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3 classifiers. Each classifier has $0.7$ accuracy and makes its error independently.

How do I calculate the probability that the majority of three classifiers are wrong?

how I'm trying to solve it:

(3 choose 2) * 0.3 * 0.3 * 0.7 * 0.3 * 0.3 * 0.3

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  • $\begingroup$ What made you decide to use this particular formula? $\endgroup$ – Ben Grossmann Nov 22 '13 at 2:28
  • $\begingroup$ I think the majority is 3 choose 2. Then I multiply by what is left times the .7 accuracy. That came into my head when I saw the problem, I am not sure it is an actual formula. $\endgroup$ – CharlieK Nov 22 '13 at 2:56
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Hint: Majority means it could potentially be either $3$ or $2$. The probability of majority of the classifiers being wrong is the probability that either $2$ are wrong or all $3$ are wrong.
Example: Probability that $k$ out of $n$ independent trials of a random experiment are successful, with the probability of success being $p$ is ${n \choose k}p^k(1-p)^{n-k}$.

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  • $\begingroup$ I don't understand that formula. I agree with the n choose k part, but I don't understand the rest. $\endgroup$ – CharlieK Nov 22 '13 at 3:00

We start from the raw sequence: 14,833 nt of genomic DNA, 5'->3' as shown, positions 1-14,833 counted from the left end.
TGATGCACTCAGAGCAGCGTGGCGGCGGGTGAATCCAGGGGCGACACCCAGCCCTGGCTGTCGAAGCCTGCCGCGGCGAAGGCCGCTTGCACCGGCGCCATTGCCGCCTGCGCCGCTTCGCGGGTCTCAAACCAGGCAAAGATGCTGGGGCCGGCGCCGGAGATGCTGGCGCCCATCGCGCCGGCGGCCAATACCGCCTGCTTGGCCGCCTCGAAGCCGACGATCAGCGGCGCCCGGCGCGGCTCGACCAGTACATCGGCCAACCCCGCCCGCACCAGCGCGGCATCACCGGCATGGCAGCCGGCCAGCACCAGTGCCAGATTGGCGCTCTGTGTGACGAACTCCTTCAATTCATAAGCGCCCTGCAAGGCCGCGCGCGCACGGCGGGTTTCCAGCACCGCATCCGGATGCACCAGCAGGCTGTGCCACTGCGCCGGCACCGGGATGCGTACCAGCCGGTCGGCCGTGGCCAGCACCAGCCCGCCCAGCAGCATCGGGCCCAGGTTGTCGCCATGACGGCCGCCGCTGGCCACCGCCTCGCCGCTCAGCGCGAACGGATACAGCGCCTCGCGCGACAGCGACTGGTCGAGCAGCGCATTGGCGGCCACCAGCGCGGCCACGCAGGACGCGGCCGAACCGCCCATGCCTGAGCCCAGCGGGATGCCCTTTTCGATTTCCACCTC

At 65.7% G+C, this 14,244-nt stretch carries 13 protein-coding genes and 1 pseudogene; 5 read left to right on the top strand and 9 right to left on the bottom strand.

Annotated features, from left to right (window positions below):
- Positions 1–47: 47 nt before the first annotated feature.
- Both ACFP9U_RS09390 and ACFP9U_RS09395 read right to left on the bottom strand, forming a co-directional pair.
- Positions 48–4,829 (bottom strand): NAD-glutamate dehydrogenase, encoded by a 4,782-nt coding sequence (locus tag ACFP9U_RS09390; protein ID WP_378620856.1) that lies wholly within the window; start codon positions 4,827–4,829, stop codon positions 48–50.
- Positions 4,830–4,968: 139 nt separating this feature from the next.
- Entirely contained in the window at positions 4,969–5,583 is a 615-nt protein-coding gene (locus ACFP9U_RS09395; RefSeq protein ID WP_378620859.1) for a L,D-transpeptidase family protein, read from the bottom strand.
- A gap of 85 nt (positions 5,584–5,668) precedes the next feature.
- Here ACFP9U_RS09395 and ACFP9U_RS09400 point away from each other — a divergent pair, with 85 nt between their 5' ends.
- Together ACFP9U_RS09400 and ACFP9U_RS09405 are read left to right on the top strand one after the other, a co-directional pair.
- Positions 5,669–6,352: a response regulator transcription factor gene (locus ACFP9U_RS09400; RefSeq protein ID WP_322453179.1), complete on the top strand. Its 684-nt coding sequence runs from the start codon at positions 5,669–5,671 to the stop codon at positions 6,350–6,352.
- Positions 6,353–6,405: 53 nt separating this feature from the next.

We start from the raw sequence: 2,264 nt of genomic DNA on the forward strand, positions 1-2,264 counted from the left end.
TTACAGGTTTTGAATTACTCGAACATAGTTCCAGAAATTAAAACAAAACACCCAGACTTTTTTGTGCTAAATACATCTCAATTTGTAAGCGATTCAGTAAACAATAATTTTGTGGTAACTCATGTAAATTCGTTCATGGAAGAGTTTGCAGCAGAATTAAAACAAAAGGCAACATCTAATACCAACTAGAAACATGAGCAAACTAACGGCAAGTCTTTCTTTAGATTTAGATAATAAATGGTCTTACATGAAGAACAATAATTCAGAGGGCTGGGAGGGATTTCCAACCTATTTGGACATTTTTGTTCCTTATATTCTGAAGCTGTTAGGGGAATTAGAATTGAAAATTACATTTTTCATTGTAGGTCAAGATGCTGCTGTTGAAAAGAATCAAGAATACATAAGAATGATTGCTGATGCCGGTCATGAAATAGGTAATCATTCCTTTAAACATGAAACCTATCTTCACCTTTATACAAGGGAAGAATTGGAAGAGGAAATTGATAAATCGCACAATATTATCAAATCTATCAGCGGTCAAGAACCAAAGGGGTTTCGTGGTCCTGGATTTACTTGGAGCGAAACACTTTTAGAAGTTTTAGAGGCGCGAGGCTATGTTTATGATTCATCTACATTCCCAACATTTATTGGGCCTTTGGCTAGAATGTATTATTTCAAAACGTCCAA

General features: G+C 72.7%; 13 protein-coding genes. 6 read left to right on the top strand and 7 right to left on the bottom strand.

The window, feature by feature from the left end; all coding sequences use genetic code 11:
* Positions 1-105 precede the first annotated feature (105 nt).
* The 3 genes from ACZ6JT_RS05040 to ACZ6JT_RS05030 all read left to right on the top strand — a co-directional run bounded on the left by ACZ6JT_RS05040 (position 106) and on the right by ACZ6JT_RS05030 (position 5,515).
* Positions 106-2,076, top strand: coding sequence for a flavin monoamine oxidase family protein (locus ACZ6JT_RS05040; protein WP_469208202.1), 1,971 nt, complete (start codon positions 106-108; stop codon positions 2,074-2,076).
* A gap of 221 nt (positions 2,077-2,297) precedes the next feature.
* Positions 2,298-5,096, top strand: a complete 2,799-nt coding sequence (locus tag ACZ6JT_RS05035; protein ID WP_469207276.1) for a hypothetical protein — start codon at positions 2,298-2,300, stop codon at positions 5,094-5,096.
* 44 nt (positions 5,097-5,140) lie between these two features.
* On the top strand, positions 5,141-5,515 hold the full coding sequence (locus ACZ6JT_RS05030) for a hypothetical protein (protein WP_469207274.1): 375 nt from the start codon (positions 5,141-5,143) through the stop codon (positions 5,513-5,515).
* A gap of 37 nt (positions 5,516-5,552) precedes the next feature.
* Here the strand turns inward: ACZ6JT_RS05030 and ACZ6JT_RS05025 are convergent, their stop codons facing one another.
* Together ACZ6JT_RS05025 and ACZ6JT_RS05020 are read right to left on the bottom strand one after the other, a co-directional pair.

• $\begingroup$ The rest is just an hint as to this particular experiment is equivalent to an experiment with a Binomial Distribution. Given that there are $k$ successes out of $n$ trials, the probability of such an occurrence is $p^k(1-p)^{n-k}$ since the trials are independent. This distribution just tells you as to how many of those events can be accounted for and that is ${n\choose k}$. And why the downvotes? $\endgroup$ – Sudarsan Nov 23 '13 at 18:51
  • $\begingroup$ $n = 2$ and $k = 3$ but what does $p = ?$ $\endgroup$ – CharlieK Nov 23 '13 at 19:33
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    $\begingroup$ $p$ is the probability of success/failure (depending upon the way you want to interpret) that you consider for the experiment. Here in our question the accuracy is $0.7$ and hence $p=0.7$ which is the probability of success and $1-p=0.3$ which is the probability of failure. $\endgroup$ – Sudarsan Nov 23 '13 at 19:37
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    $\begingroup$ The simplified form would be ${3\choose 2} 0.3^2 0.7 + {3\choose 3} 0.3^3$ and that is your answer. $\endgroup$ – Sudarsan Nov 23 '13 at 20:34
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A similar question has been asked/answered here, but with 17 classifiers. Simply use their solution and change from 17 to 3 to apply to here. To improve the accuracy, a majority vote is taken. What is the probability of an incorrect classification?

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  • $\begingroup$ mark as duplicate instead of answering $\endgroup$ – suomynonA Dec 6 '16 at 4:21

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